Before I begin to talk about last week’s Season Six finale of “Doctor Who,” I should probably lay out a few disclaimers. For one, I loathe the character of River Song. Yes, this probably has a great deal to do with the fact that when she was first introduced as a love interest for the Doctor in the Season Four episode “Silence in the Library,” the show’s eponymous character was played by David Tennant, my one true love. But even after Matt Smith—a nowhere near as fanciable leading man, although he is quite adorable— replaced Tennant as the Doctor, my hatred for this character continued to grow. I won’t outline all the reasons why. That would be a whole other article. Let it suffice to say that I consider her to be a stupid bitch.
Directly related to my hatred for River is my beef with Steven Moffat, the character’s creator and head producer of Seasons Five and Six of DW (he took over from series creator Russel T. Davies after Season 4 ended). Although he is responsible for some of my favorite episodes of the first three seasons, like “The Doctor Dances,” “The Girl in the Fireplace,” and, of course, “Blink,” I have been consistently disappointed in the direction he has taken the show since he took over.
His plot lines are often convoluted, making no sense if you stop to think about them, and his pseudo-epic story arcs are misplaced melodramas that lose sight of the essence of “Doctor Who”: a really clever man traveling through space in a phone box and saving people from robots and aliens. Of all the complaints I have about Moffat’s brand of “Who,” my biggest problem with him is how he seems to have completely disregarded the Doctor’s sense of noble conduct and deep seated sense of compassion when writing his scripts. These traits, so marked when Russel T. Davies helmed “Doctor Who,” have been almost completely absent in these past two seasons. Moffat often tosses them aside in favor of spectacle or deus ex machina.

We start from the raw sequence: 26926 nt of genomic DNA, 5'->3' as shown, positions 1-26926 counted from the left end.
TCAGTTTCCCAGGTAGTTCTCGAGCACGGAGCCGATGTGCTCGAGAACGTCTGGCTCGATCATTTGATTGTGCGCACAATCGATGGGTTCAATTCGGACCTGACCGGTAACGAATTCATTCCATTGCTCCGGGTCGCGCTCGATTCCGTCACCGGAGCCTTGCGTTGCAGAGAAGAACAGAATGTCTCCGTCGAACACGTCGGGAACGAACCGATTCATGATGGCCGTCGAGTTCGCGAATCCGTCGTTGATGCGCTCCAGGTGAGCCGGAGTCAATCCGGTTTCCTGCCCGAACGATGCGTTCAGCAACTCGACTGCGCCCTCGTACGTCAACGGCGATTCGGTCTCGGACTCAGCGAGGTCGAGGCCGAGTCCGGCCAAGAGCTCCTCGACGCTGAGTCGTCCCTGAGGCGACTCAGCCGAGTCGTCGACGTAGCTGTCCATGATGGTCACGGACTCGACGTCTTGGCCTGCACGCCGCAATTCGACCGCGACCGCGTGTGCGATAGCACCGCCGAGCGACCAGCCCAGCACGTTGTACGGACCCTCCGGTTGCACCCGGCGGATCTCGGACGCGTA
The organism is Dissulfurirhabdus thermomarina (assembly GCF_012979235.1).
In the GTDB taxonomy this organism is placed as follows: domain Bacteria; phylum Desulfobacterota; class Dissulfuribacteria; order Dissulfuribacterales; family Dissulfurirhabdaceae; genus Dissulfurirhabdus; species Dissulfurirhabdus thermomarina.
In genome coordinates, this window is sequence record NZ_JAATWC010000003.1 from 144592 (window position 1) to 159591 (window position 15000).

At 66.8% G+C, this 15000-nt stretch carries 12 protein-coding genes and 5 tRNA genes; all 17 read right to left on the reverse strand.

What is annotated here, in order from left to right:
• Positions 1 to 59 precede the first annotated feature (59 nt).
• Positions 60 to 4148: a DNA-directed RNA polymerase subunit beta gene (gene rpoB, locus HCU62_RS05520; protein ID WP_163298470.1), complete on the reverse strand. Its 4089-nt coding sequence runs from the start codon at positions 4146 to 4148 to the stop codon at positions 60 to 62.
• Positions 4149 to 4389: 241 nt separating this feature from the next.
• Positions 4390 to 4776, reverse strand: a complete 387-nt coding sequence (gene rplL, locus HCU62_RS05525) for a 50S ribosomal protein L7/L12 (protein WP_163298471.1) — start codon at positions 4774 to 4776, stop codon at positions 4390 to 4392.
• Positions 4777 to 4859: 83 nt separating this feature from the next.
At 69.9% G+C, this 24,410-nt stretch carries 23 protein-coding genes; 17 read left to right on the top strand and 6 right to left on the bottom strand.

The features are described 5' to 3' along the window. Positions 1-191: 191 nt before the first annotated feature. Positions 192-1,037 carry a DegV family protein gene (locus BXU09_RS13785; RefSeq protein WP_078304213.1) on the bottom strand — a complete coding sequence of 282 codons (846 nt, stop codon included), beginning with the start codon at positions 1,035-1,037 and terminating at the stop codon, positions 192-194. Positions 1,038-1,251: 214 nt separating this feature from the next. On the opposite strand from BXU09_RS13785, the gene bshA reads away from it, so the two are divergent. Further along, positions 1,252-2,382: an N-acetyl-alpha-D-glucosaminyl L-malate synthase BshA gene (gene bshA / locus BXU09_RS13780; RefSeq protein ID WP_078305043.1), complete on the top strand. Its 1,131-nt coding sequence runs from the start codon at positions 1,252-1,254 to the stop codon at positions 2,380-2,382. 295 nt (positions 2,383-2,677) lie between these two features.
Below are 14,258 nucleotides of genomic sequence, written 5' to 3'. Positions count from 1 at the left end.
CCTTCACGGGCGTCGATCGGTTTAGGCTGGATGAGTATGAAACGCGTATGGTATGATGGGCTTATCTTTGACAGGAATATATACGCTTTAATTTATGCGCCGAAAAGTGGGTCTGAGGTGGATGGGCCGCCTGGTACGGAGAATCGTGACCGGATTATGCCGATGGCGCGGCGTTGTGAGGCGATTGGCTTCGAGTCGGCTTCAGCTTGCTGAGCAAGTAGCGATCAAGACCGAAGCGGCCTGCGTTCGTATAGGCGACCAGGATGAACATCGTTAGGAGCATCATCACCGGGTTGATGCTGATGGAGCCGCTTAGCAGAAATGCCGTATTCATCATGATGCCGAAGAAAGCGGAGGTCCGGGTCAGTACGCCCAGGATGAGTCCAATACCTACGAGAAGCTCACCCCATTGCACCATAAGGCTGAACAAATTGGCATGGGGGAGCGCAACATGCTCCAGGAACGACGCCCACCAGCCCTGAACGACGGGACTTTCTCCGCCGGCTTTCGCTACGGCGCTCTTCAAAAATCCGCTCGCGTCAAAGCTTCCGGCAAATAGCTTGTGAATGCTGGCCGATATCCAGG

This past season was no different. After Amy, Rory, and River see the Doctor die (killed by a past version of River…don’t worry too much about it) in the first episode, they meet up with him earlier in his own time line and work to prevent his death. The Doctor finds out what they’re up to and spends the entire season preparing to confront his death, which the viewer is led to believe is inevitable, since it occurs at a fixed point in time. A lot of weird stuff happens along the way. Sometimes it looks cool, but it usually doesn’t make logical sense if you put it to the test. By the time the season finale rolled around, Moffat had set himself quite a mess to untangle in 45 minutes.
The episode opens to a distorted view of reality: hot air balloons carrying cars soar above futuristic skyscrapers as old-fashioned locomotives zip in between buildings, pterodactyls fly above children playing in a park, and Charles Dickens is giving an interview broadcasted on a flat screened television. The time is always 5:02 p.m. on April 22, 2011—no time ever passes. The doctor, apparently some kind of prisoner, is dragged out of his cell, handcuffed, and ordered to explain why.
We flash back to where the penultimate episode left off, with the Doctor coming to terms with his impending death and making his final arrangements with the help of a Teselecta (a shape-changing humanoid robot with a miniature crew of peace keepers inside). He then goes to face his death when—SURPRISE—past-River doesn’t kill him after all. This, apparently, totally screws up the universe, since the Doctor dying is supposed to be a fixed point in time.